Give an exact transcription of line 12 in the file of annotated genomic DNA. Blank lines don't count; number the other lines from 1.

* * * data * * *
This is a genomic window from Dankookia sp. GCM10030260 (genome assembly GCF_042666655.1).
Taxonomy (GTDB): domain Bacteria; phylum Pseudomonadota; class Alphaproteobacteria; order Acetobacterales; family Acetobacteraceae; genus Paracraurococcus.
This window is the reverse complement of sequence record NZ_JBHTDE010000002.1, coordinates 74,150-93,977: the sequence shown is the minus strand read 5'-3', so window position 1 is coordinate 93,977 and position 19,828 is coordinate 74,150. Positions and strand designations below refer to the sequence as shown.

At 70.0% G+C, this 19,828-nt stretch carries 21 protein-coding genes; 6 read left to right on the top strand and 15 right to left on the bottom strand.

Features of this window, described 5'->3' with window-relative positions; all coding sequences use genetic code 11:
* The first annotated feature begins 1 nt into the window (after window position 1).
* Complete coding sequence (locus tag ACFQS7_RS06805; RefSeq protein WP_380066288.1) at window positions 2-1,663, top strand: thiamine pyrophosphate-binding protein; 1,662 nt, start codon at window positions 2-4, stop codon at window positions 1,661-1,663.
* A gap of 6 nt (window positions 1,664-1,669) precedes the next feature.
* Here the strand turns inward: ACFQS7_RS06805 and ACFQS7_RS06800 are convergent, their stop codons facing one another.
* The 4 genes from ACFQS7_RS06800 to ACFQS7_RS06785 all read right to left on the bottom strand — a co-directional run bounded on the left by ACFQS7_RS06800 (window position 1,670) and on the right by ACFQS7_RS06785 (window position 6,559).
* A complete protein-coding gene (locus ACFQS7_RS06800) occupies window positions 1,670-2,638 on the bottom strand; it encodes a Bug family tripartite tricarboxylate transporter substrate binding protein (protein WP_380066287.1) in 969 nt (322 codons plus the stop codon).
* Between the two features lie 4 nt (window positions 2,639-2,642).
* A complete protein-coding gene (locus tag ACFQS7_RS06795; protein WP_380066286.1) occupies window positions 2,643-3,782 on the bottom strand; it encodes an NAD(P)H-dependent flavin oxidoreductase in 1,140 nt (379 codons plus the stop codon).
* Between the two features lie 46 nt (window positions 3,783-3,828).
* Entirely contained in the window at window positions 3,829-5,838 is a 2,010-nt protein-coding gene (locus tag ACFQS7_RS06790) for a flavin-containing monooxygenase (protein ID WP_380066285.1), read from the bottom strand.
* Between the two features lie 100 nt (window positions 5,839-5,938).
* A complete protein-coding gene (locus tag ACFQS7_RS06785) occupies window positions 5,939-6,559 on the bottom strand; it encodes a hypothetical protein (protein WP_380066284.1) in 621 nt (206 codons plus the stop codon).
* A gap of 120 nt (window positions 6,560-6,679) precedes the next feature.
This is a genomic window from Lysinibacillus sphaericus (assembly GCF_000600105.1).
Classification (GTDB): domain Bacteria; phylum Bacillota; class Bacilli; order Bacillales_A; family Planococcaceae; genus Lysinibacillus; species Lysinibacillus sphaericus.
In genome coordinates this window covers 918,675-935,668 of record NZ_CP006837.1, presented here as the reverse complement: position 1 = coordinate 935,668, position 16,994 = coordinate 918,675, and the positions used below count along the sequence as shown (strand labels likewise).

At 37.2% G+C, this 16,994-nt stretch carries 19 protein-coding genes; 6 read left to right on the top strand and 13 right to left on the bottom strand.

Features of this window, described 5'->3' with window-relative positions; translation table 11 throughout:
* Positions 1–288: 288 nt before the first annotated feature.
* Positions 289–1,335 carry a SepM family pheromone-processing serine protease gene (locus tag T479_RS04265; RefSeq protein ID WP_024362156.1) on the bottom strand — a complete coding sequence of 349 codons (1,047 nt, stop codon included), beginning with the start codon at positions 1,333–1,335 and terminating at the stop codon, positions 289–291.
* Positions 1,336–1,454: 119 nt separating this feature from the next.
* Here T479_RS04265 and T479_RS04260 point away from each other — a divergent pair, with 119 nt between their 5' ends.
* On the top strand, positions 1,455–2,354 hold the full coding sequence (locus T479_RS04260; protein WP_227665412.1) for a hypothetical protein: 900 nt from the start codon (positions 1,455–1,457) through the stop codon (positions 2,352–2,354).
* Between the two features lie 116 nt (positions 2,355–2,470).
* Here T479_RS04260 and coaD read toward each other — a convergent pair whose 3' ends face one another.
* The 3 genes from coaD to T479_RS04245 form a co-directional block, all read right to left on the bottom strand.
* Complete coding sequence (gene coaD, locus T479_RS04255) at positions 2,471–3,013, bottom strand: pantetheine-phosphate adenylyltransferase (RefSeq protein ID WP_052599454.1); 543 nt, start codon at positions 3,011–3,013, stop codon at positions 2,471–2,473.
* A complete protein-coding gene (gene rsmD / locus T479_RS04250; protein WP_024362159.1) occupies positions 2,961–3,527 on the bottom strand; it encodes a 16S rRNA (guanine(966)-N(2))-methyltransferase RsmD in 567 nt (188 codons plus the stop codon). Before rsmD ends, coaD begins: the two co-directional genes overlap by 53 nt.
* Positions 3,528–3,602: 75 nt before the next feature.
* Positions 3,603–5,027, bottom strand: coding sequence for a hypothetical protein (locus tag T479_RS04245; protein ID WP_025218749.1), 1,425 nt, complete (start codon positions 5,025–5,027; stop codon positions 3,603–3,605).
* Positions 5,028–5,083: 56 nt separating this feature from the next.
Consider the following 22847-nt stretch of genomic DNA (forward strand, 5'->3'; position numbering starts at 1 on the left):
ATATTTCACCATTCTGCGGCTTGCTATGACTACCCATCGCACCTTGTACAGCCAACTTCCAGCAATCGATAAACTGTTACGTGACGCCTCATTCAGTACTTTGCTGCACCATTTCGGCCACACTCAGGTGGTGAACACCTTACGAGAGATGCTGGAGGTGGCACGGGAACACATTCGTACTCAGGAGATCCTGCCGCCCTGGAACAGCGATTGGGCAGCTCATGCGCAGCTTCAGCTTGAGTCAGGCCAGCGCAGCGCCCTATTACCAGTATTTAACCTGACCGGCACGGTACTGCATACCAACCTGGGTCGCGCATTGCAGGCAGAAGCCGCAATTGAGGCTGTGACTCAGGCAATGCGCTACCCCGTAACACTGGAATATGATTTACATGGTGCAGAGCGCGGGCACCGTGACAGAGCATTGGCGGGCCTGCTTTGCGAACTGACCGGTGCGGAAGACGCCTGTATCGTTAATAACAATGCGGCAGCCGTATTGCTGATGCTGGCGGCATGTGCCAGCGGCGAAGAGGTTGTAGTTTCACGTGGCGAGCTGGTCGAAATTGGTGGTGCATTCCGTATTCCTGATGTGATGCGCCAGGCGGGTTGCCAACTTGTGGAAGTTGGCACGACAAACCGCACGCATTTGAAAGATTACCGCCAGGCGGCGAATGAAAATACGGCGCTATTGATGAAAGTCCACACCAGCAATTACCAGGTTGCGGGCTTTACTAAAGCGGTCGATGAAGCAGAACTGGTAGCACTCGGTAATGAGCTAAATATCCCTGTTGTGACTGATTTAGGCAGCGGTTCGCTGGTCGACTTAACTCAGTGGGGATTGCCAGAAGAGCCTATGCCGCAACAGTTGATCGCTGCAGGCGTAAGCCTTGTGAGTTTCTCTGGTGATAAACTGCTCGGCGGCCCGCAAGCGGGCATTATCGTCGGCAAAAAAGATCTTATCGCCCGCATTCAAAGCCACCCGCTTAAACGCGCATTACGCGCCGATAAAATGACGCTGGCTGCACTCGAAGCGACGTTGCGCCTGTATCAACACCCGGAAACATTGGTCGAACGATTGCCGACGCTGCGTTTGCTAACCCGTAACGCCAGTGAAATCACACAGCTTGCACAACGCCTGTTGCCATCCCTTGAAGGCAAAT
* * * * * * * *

* Between the two features lie 4 nt (window positions 2,639-2,642).